Director: Han Jie
Cast: Karry Wang, Dilraba Dilmurat, Dong Zijian, Lee Hong-chi, Hao Lei, Chen Duling, Qin Hao, Pan Binlong, Jackie Chan
Runtime: 1 hr 50 mins
Rating: PG13 (Some Coarse Language)
Released By: Golden Village Pictures
Opening Day: 4 January 2018
Synopsis: The film is adapted from the best-selling Japanese novel “The Miracles of the Namiya General Store” by Keigo Higashino (writer of White Night, Suspect X). Three orphans on the lam take refuge in a derelict dime store and find time barriers shattered when they receive a letter seeking advice from 1993.
It’s hard not to compare this movie to the Japanese live-action movie of the same name [The Miracles of Namiya General Store (2017)] when it was screened in Singapore merely 3 months ago. Let’s start with a tidbit of information that was not mentioned in the previous review – while NA•MI•YA is supposedly the name of the shop owner (in its original Japanese novel), it’s also an anagram of NA•YA•MI, which means worry or trouble in Japanese.
The movie is adapted from a novel, written by popular novelist Keigo Higashino. The book has achieved tremendous success in China, selling more than 1.6 million copies to date. The story is about a general store owner who sets up his own advice column / notice board to help solve some of the troubles the patrons of his store have. With its popularity being so immense in China, it’s no wonder movie makers would want to capitalize on this opportunity.
Namiya is produced in China, and stars rising stars such as Dilraba Dilmurat and Karry Wang. You may recognise Dilraba Dilmurat for her role in popular Chinese drama series ‘Eternal Love’ (or better known as San Sheng San Shi Shi Li Tao Hua). On the other hand, Karry Wang is the leader of popular idol group TFBoys in China. He’s reported to be one of the wealthiest people born after 1990s, with a personal net worth of US$36 million – you can only imagine his popularity!
However, what’s most familiar to the audiences in Singapore is none other than Jackie Chan. While he’s fronting another movie [Bleeding Steel (2017)] in a completely different role, Namiya marks the actor’s first non-action related role. To be honest, it did feel weird more than refreshing to not see the classic twists and stunts. But considering his age, it is time for us to begin accepting him in roles that has nothing to do with martial arts.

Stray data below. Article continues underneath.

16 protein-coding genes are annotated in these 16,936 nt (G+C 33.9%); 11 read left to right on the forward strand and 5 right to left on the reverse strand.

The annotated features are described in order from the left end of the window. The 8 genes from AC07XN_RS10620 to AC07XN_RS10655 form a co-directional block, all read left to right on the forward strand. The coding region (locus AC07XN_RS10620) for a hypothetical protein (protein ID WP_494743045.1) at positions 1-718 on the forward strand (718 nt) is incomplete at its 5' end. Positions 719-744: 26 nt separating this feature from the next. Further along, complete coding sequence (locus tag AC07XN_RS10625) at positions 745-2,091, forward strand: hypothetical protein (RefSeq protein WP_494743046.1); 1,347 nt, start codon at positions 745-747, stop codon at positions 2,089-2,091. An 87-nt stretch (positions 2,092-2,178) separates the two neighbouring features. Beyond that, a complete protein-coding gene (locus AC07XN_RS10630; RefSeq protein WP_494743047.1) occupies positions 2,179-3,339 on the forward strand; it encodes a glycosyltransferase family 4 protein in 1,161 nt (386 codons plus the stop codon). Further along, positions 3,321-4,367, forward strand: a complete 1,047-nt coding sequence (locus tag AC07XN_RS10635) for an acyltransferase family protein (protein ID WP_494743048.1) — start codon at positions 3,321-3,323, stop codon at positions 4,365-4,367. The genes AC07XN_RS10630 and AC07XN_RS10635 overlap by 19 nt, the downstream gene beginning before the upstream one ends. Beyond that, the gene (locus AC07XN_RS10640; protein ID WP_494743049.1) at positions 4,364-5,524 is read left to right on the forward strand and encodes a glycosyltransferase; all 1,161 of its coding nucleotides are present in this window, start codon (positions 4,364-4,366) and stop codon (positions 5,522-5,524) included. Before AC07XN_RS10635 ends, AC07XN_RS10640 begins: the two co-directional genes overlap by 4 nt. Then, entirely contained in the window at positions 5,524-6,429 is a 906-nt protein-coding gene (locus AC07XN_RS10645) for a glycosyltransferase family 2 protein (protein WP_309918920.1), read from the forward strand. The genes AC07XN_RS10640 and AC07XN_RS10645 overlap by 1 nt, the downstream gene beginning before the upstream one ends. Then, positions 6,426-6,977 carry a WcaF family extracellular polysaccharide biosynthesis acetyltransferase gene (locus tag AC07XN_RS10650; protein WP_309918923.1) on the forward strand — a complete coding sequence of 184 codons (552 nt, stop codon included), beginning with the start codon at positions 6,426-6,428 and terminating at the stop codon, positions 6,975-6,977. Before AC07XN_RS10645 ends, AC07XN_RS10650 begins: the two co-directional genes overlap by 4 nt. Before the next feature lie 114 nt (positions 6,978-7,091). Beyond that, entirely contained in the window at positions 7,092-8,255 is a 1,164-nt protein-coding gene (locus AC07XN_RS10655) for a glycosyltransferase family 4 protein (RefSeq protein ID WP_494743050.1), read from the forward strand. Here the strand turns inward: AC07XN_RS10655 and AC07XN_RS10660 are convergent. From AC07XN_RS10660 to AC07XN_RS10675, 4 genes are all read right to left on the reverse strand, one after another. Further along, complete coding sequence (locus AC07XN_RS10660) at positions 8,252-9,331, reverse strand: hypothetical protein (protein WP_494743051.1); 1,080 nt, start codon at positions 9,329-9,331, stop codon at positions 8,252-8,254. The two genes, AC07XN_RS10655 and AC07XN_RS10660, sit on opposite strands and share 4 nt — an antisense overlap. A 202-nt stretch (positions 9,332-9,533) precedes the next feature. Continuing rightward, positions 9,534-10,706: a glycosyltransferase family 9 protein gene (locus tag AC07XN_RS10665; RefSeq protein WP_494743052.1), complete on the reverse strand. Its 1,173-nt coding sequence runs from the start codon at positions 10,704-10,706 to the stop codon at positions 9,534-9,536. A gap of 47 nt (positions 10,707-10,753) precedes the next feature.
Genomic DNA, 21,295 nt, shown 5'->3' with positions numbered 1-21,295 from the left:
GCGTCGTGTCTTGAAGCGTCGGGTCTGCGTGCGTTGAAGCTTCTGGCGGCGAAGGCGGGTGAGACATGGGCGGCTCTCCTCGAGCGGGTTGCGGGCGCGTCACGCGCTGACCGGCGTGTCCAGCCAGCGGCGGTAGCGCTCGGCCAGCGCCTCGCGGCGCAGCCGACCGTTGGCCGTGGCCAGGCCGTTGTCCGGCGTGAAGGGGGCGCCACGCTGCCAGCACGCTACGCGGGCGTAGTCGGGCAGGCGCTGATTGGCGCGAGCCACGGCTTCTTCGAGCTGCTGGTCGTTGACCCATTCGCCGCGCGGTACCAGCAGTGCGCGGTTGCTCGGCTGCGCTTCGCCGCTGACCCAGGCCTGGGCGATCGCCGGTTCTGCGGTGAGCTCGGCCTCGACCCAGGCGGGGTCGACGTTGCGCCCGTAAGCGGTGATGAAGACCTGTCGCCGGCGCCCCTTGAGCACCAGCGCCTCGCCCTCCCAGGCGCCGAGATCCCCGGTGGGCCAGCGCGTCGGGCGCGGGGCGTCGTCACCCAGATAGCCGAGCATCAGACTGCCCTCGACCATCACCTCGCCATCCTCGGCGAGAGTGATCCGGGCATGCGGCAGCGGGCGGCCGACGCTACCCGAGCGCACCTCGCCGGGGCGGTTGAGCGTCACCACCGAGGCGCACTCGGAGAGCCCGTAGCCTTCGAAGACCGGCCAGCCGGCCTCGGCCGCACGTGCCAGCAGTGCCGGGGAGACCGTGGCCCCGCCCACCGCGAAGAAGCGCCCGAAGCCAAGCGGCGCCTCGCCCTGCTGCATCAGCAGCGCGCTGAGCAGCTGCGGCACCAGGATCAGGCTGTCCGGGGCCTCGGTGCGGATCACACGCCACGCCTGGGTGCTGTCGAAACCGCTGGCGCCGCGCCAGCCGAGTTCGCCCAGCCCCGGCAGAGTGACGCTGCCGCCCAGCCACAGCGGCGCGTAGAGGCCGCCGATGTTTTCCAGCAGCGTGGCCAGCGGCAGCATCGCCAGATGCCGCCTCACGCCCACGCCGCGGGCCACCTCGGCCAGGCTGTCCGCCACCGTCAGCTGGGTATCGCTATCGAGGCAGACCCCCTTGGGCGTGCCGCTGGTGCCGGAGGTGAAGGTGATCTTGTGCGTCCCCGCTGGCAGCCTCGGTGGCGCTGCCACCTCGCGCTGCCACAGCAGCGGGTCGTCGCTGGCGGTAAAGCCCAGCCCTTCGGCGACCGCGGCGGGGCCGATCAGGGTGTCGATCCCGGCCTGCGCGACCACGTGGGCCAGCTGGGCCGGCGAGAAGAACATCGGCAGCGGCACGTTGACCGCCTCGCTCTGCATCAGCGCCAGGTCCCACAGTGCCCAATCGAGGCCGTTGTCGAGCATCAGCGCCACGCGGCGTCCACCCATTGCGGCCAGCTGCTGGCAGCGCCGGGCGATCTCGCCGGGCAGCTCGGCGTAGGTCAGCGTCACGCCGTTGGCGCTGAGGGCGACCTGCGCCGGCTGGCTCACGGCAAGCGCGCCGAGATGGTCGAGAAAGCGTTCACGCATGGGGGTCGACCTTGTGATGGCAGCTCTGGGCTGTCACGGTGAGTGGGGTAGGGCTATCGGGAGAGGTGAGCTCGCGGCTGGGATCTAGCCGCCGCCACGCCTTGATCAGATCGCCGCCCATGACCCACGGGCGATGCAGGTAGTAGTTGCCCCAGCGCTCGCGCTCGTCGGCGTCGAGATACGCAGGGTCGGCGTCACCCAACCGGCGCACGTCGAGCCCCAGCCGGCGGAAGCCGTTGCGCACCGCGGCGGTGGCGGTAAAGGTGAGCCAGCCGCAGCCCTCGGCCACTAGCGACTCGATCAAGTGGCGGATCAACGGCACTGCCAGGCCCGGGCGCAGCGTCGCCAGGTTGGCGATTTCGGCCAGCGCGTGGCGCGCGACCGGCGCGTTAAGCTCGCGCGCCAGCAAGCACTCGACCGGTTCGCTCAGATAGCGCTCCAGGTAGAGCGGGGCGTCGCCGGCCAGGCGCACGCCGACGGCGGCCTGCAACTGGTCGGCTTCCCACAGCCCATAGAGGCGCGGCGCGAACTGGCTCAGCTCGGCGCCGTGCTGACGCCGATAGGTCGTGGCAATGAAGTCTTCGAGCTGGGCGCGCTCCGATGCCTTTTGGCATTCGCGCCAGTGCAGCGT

With such a stellar line-up, one would imagine the movie to be somewhat promising. However, overall the movie lacked charm and the wow factor. What is key in the original narrative is having those respective story arcs and relaying the connectedness and the miracles that happen in between. But the movie retold the story in a fairly linear fashion (using ‘linear’ as a very loose term’), and reduced much of the character development in the story arcs to fit it to a ‘movie-size’.
The movie felt rather plain and simple – the set-up of the 80s China was not exceptionally impressive, nor was the revelation of the secret behind the general store any close to being inspiring. What the movie did do right was localizing and making right references to China pop icons and culture. If you have watched the Japanese adaptation of the movie, you would notice some key differences in the plot. Although this review won’t be diving deep into picking out these differences, it did make the movie feel more distant overall, and lack the emotional connection.
All in all, if you’re looking for a heartwarming movie that inspires, Namiya wouldn’t fit the bill. Unless your curiosity is piqued by Jackie Chan’s performance, you may consider giving this a pass.
((The stars have aligned, but that didn’t help to bring the sparkle to Namiya)
Review by Tho Shu Ling